We are also making sure that all our content has improved accessibility and simplified navigation to make it easier to find what you need.

Ofsted: Inspecting Further Education and Skills: Guide for Providers
September 3, 2019
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Ofsted Introduces its New Education Inspection Framework (EIF)
August 22, 2019
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Following a consultation, we will inspect using our new education inspection framework (EIF) from September 2019.

The new framework sets out how we will inspect:

Decorative image
  • state schools
  • further education and skills providers
  • non-association independent schools
  • registered early years settings
Changes to inspections

Inspection will focus on the real substance of education, the curriculum.

Inspectors will spend less time looking at test data, and more time looking at what is taught and how it is taught. They will consider how a nursery, school, college or other education provider achieves its results.

We want to make sure that good results flow from teaching a broad, rich curriculum and reflect real learning, not just intensive preparation for a test.

We will be grading schools and other providers on the areas that matter most to parents:

  • the quality of education
  • behaviour and attitudes
  • personal development
  • leadership and management
What inspections will include

Inspectors will look at how a school contributes to pupils’ broader development, including their character, citizenship and resilience. They will also look at how the school manages behaviour, low-level disruption and bullying, so that parents can be assured that the school is one in which pupils are safe and able to learn.

Inspectors will check that school leaders are behaving with integrity by putting children’s interests first. This includes checking that schools do not enter pupils for qualifications that are inappropriate for the child but that may have a positive impact on the school’s published performance data.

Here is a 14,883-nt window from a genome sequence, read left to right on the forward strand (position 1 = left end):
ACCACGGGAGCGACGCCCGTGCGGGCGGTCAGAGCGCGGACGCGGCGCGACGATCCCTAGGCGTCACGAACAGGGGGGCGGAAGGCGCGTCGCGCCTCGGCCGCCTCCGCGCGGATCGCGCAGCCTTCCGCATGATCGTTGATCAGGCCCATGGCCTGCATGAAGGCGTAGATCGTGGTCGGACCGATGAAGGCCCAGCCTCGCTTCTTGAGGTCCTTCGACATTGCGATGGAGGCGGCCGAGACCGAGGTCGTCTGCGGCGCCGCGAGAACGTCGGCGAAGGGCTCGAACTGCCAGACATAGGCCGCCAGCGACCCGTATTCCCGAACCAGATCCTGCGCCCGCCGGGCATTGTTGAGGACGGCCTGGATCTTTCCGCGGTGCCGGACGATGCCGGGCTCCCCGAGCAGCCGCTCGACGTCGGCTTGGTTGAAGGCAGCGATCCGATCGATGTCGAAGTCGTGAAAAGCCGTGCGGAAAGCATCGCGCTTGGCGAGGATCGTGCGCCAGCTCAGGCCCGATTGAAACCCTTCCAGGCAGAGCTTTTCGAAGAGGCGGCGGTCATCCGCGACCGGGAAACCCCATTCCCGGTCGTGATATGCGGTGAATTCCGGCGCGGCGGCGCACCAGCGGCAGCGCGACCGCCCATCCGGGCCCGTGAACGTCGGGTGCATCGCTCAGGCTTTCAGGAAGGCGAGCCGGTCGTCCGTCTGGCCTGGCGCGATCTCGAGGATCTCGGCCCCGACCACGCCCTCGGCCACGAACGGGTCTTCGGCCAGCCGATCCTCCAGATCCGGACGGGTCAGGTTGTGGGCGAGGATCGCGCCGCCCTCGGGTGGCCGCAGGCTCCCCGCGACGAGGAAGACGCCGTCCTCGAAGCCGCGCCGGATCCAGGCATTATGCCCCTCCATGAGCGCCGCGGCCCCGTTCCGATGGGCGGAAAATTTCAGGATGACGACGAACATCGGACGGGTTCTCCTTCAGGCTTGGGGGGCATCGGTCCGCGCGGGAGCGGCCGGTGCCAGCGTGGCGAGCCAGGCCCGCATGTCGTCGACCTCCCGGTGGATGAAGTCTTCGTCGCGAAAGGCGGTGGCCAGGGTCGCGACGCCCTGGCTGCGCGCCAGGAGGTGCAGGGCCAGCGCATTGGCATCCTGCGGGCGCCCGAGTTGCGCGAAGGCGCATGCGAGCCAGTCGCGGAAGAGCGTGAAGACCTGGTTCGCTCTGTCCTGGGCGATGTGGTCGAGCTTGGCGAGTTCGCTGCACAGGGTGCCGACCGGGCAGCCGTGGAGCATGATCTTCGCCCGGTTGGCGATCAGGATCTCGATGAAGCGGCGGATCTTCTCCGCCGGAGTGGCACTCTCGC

Inspectors will also check that schools are not removing pupils from the school’s roll without a formal, permanent exclusion when this is not in the child’s best interests. We refer to this as ‘off-rolling’.

Inspection reports

We want to give parents clear and helpful information. This is to reassure parents about the education children are receiving now, as well as informing choices about their children’s future education.

Our reports will be shorter and clearer. They will tell parents what it’s like to be a child in that school, what the school is doing well and what it could be doing better.

We will keep our current grading system of:

  • outstanding
  • good
  • requires improvement
  • inadequate

It is not just about exam results.

Reports will tell you what behaviour is like at the school, how it tackles bullying, and whether children are learning the things they need to learn to get ahead in life.

We hope the changes we are making will help parents to make informed decisions about their children’s education.

New Ofsted Board Members
July 24, 2019
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The Department for Education has announced two new appointments and a re-appointment to the Ofsted Board.

The Department for Education (DfE) announced the appointment of 5 new non-executive members of the Ofsted Board: Julie Kirkbride, Hamid Patel CBE, Martin Spencer, Carole Stott MBE, Baroness Laura Wyld.

The DfE also announced the re-appointment of existing board members John Cridland and Venessa Wilms.

Martin and Laura have been appointed for a 4 year period and Julie, Hamid and Carole for a 3 year period.

These appointments follow a joint process run by the DfE and Ofsted between January and May. We received over 400 applications of which 18 were interviewed by an Advisory Assessment Panel.

Julius Weinberg, Chair of the Ofsted Board, said:

I am delighted to welcome Carole, Hamid, Julie, Laura and Martin to the Ofsted board; their expertise, experience and passion will be of great value to us. I am also delighted that John and Venessa are remaining with us; their retention ensures continuity and that we continue to benefit from their knowledge and expertise.

We already have a strong Board at Ofsted; our new members will bring perspectives and knowledge that will help as we continue to support the Executive team in the important role we perform.

Read the full appointment announcement for July on GOV.UK.